God is calling out for his people to return to him. To come home. We are asleep and far from him, some of us even as we worship him. We are physically alive, but spiritually asleep. So God is blowing trumpets, sounding alarms, crying out for his lost people to come him. That is God’s cry to humankind: Come home. When humanity fell into sin, we ran and hid from God. And in the Garden his question, his call, rings out, “Where are you?” (Gen. 3:9). And that call doesn’t change. On every page of Scripture and in the very person of Christ and every action he took, God is calling out, “Come home.” Revelation 22:17 says, “The Spirit and the Bride say, “Come.” And let the one who hears say, “Come.” And let the one who is thirsty come.” From Genesis to Revelation. Come home.
But instead of coming home, we run farther. We’re afraid, because of the lies we believe about our Heavenly Father. You see, instead of looking to Christ, God in the flesh, to see what God is like, we create God in our own image. Some of us view God as an unapproving father figure waiting for us to mess up so that he can shame us. Someone we can never please. Some of us view God as an angry policeman, again, waiting for us to mess up, but this time so that he can punish us. A God who delights in punishment. Some of us view God as distant and detached. Capable, but not all that concerned with what’s happening in our lives. Sadly, for most of us, these lies about who God is, about what God is like, come not from our experience of Christ and knowledge of truth but from our own relationships with our very human, broken earthly fathers. But that isn’t the God revealed to us in Christ. That isn’t the God Joel knew, the God who revealed himself to his people through the prophet Joel. Look at Vv. 13-14.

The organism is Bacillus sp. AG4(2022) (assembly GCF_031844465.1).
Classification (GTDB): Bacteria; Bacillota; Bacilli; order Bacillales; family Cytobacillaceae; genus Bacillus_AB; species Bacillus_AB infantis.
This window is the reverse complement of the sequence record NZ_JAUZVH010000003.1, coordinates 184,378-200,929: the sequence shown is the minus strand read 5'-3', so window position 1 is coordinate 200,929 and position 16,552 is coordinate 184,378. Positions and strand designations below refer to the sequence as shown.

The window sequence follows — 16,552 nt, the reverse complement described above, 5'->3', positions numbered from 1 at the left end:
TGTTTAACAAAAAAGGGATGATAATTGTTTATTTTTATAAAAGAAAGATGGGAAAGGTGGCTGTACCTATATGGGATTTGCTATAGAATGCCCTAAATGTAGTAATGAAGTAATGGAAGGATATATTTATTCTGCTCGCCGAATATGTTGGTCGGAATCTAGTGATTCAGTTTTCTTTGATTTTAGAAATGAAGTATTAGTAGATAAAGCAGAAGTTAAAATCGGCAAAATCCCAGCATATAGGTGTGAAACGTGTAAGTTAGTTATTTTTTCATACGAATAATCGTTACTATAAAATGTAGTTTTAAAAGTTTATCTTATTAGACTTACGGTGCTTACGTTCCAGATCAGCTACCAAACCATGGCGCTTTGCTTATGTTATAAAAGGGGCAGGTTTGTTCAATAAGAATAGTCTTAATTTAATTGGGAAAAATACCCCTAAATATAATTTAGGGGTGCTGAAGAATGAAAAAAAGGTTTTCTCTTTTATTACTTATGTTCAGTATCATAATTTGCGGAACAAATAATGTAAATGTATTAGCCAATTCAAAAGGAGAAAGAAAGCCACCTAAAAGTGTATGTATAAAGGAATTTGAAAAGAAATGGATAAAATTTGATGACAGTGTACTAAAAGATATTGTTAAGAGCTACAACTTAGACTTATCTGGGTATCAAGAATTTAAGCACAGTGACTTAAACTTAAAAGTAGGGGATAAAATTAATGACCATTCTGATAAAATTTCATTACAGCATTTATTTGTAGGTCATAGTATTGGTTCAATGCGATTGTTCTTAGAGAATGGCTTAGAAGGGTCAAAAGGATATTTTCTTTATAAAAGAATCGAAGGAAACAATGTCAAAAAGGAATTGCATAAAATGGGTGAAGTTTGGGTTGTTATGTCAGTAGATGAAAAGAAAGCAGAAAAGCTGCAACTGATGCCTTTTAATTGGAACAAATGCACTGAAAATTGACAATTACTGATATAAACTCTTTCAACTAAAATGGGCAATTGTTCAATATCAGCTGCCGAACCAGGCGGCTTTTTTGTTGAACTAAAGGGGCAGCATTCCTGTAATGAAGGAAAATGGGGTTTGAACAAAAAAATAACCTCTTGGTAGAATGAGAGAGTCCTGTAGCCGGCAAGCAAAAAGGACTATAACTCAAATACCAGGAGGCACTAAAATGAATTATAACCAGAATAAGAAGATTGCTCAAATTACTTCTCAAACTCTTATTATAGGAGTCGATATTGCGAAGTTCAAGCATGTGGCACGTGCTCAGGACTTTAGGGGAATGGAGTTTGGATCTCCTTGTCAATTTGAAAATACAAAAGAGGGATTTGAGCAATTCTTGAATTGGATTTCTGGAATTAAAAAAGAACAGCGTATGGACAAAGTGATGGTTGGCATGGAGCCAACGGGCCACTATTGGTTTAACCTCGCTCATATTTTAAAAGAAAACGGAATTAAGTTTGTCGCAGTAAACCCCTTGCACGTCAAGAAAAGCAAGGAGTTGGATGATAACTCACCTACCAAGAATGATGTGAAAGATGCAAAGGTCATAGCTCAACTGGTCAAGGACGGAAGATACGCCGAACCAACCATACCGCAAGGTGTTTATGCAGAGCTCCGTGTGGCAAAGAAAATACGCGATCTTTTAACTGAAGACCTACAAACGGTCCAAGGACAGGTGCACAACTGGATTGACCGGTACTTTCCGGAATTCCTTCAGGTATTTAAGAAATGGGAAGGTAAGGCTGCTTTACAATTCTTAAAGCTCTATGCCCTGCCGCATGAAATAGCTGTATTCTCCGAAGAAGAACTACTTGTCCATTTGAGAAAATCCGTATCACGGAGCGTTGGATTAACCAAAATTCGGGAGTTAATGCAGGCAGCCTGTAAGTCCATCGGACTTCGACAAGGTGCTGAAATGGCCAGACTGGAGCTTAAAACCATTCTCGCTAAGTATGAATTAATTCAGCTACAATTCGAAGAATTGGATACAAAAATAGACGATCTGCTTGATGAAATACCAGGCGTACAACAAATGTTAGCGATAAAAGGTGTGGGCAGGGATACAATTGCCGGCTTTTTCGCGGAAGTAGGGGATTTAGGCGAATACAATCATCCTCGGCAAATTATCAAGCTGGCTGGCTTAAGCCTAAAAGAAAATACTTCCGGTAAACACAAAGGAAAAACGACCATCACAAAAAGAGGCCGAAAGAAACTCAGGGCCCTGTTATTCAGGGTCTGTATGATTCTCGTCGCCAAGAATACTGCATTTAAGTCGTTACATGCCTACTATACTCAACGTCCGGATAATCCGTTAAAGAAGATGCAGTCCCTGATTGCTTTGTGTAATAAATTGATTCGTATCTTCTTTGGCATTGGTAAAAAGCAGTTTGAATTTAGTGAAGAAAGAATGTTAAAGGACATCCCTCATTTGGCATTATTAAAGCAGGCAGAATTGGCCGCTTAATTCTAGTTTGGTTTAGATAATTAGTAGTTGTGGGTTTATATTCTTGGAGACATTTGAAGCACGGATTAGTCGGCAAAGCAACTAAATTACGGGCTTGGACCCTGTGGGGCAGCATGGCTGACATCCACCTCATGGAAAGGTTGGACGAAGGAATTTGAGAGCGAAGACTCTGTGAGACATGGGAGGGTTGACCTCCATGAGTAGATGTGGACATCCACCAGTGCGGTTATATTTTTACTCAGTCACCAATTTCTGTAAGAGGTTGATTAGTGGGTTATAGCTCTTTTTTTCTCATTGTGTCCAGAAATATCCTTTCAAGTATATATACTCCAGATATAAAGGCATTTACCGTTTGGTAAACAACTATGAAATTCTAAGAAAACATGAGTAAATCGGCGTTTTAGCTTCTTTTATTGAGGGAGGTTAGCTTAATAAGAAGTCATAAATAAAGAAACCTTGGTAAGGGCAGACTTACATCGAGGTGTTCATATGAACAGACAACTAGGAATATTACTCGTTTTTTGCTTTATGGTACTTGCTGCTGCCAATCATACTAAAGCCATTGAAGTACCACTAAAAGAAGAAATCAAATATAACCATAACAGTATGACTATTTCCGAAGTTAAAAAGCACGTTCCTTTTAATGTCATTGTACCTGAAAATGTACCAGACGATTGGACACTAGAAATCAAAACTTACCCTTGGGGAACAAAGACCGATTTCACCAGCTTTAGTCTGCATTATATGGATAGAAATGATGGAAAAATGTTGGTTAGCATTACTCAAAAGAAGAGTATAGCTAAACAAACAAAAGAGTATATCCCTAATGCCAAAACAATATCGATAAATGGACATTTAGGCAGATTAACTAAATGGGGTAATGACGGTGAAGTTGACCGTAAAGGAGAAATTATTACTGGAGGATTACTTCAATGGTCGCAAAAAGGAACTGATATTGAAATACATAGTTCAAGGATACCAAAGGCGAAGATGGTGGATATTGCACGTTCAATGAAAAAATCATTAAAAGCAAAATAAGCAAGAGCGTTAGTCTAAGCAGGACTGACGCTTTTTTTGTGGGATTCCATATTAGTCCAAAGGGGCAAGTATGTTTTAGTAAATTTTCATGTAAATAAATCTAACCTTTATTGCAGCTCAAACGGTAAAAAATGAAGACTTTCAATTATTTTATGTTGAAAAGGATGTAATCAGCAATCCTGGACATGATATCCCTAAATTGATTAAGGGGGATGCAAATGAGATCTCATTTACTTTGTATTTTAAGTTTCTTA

God is GRACIOUS. That word paints a picture of a person in authority granting a favor not because he must, but because he wants to. There is nothing coerced about it. God is calling out to us to come home not because he has to, not because we’ve performed some religious rite or ceremony in the right way and thus bound God to do it, but because it is in God’s nature to love us, and thus God wants us to come home. In Christ, God has done for us what we could not do for ourselves, not because he had to, but because he wanted to.
And God is merciful. The word translated as mercy is actually related to the Hebrew word for “womb.” To show mercy is to show a motherly love and compassion for the helpless and needy. God’s heart breaks for us even in our rebellious, sinful state. He longs for us to return to him. The picture is of a mother waiting anxiously for her wayward child to return home.
God is slow to anger. It doesn’t say that God never gets angry. It says that God is slow to anger. He is incredibly patient with his wayward people, and he provides ample warning. He has given us his Word. He has given us himself in Christ. To his people he sent the prophets to warn them. And God’s anger is not uncontrolled explosions like our human anger tends to be. It is fixed and predictable, God’s orientation toward all that separates us from him. And God always provides ample warning in this life. He desperately tries to get our attention.